We had the good fortune of connecting with Calvin Waterman and we’ve shared our conversation below.
Hi Calvin, what role has risk played in your life or career?
My first lesson in risk came Christmas Eve when I was two and half, which is also my first memory. My best friend Emma and I were having a stair jumping contest. She went first and jumped a single step. I went full X Games Mode and jumped down six stairs and ended up spiral fracturing my leg. I spent the night at the ER and left with a bright blue cast in the morning. In that moment, I learned every action I would take is a calculation in risk/reward, maybe in that case I still could’ve won with a three stair jump and left with all my legs. Now I use risk as a motivator, dipping my toe into things that feel risky if I see the reward as net-positive on my life. At 24, I left my corporate job as a senior designer at a large branding company and got a studio space as I began to look for freelance work. The goal was always to start a design studio of my own, but leaping into that all at once felt too risky, so I took baby steps to space all that risk out. It was a huge salary cut and I was spending more money to have a place to work, but it was empowering. At the same time, my now-business partner and fellow RISD graduate Max Ackerman and I began to pitch projects together. After about a year of freelancing independently and together frequently, we got into the position of pitching bigger projects and needed some structure. We started Violet Office together in 2015 out of necessity and with the desire to reach a bigger audience. What I deemed ‘too risky’ at one point in time became a natural progression.
What should our readers know about your business?
I run Violet Office, a brand design studio, with my business partner Max Ackerman. We create brand identities, digital products, and physical objects. We started the studio in 2015, opening up a satellite here in LA about two years ago. Our primary focus is branding; helping businesses figure out who they are and how they want to express themselves to the world. We work with our clients from concept to implementation and launch. As a small studio, we have a lot of flexibility in how we work and the type of work we do. We have done giant corporate re-brands, like Vevo or Uber, while at the same time pursuing work that speaks to who we are, such as doing a 3D music video for St. Vincent or creating Good Glyphs, a collaborative dingbat typeface and fundraising platform. Running a business, especially one where you are selling creativity, is about creating a value system for yourself that guides your decisions. Making a living is important, we all have to eat, but making $ the singular pursuit can lead to questionable decisions and crappy work. If you feel like you are missing something in your practice, create your own opportunity; do a pro-bono project for something you give a shit about, start a conversation with someone you look up to or even just make a painting. Find the balance that feels good for you and lean into it.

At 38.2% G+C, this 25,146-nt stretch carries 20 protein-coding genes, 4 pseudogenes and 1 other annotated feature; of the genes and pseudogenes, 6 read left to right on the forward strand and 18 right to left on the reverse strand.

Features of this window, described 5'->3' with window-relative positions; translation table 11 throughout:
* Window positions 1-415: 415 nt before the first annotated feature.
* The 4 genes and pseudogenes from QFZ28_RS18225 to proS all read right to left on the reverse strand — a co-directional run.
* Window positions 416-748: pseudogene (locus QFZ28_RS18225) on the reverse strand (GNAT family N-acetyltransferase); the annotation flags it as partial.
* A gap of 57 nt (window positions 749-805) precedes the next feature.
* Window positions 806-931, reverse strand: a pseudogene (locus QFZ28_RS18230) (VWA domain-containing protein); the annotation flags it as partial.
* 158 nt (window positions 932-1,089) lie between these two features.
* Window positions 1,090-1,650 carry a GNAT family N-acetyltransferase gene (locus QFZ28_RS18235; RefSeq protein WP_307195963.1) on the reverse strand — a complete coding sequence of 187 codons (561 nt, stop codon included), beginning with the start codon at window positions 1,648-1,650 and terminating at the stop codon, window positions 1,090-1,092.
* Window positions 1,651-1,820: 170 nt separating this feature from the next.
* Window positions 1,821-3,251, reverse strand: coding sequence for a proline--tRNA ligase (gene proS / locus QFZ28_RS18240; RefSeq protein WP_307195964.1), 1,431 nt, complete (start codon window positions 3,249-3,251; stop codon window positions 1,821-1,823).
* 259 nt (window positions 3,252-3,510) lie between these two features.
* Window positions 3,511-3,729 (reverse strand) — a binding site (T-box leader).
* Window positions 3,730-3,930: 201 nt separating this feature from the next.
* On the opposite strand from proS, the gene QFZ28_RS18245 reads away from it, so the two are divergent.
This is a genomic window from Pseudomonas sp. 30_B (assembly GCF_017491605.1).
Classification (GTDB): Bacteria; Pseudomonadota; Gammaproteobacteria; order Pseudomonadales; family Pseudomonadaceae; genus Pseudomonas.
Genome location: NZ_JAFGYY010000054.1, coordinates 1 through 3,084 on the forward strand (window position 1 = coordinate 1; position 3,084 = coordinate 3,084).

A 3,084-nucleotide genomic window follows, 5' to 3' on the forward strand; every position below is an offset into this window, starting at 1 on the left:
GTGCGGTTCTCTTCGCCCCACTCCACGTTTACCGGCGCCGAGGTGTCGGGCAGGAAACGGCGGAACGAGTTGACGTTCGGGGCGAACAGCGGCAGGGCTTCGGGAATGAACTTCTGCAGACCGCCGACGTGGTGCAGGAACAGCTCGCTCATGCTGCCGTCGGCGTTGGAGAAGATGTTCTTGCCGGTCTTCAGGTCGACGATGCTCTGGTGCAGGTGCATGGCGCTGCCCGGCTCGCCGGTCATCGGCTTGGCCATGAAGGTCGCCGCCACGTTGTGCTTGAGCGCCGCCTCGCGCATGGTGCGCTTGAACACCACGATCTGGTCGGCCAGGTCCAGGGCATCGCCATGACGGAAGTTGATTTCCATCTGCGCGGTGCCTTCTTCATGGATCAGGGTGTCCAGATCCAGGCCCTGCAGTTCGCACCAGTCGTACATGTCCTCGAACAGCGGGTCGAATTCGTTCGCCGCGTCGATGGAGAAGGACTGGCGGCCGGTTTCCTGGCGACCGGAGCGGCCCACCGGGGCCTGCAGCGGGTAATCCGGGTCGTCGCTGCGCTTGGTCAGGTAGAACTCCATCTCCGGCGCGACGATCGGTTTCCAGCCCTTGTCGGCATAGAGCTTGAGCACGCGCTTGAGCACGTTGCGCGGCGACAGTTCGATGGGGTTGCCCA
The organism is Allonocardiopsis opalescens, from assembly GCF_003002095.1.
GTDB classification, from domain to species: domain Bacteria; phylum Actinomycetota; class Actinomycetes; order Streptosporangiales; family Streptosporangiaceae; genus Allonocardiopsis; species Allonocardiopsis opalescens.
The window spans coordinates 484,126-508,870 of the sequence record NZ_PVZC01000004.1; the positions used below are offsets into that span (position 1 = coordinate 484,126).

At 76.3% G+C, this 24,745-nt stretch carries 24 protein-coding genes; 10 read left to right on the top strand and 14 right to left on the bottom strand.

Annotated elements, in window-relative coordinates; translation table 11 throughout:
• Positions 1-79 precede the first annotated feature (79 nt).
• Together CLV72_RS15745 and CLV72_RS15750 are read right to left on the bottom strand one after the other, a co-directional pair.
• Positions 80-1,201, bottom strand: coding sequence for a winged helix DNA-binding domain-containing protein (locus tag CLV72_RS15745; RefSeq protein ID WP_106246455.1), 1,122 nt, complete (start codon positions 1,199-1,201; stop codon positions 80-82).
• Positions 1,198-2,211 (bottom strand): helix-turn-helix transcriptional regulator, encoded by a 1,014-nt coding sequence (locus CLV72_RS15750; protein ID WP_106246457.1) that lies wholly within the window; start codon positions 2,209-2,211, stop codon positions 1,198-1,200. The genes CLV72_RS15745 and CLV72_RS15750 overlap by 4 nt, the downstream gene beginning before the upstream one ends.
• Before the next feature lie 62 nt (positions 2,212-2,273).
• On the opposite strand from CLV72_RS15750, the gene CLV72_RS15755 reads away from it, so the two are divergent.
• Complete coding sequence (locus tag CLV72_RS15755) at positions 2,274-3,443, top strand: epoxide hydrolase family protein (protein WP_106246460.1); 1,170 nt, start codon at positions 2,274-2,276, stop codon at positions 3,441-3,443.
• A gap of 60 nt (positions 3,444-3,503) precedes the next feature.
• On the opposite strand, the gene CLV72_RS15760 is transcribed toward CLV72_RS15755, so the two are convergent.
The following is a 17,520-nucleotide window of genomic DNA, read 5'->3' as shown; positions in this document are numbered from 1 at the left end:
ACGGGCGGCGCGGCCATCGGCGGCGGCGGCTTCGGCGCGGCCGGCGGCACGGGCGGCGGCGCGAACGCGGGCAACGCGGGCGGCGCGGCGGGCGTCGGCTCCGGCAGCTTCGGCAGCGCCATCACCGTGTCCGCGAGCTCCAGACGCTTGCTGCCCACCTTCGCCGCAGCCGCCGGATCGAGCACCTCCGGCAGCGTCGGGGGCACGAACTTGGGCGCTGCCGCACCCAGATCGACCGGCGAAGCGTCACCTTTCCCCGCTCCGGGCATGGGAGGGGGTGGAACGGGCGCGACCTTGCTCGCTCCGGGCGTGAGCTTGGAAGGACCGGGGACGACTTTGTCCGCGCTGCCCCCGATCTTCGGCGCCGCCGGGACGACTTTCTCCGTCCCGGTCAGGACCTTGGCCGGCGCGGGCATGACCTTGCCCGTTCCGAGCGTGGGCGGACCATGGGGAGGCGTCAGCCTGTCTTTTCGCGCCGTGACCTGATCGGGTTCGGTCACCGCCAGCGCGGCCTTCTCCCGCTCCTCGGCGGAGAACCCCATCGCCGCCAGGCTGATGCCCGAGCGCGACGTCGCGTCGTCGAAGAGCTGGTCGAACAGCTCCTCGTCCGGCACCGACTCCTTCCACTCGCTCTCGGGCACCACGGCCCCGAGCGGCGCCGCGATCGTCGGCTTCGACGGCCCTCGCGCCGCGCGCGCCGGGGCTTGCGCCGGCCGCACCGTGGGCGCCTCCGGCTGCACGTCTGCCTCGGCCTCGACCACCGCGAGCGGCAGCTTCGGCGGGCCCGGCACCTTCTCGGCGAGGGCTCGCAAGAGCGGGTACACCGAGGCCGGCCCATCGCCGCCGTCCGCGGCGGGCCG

Any places to eat or things to do that you can share with our readers? If they have a friend visiting town, what are some spots they could take them to?
The first week I moved to LA, my friend Justin Wickwire took me on an unforgettable and insanely nerdy tour of all the famous skate spots I grew up seeing in videos. It was such a rad introduction to my new home. I have been skateboarding pretty much my entire life, so moving to LA, the birthplace and mecca of skateboarding, has kind of been a trip. We did all of DTLA pretty much, Wilshire 15, Staples Center Hubba, JKwon (I admit I had skated here before) Arco Rails, Library Gap, Brick Banks…the list goes on. It was totally surreal! We were standing there tripping out on the tricks that went down at the Staples Center hubba, when this lady coming up the stairs wanted to make sure we were ok because we were just staring in amazement at some random piece of architecture. It was great.
Who else deserves some credit and recognition?
I gotta shoutout my step-dad Mike Kippenhan, for letting me skip high school for a few days to finish my college applications, and for inspiring my first and last stick and poke tattoo in seventh grade. And for taking me to punk shows. Thanks Mikey!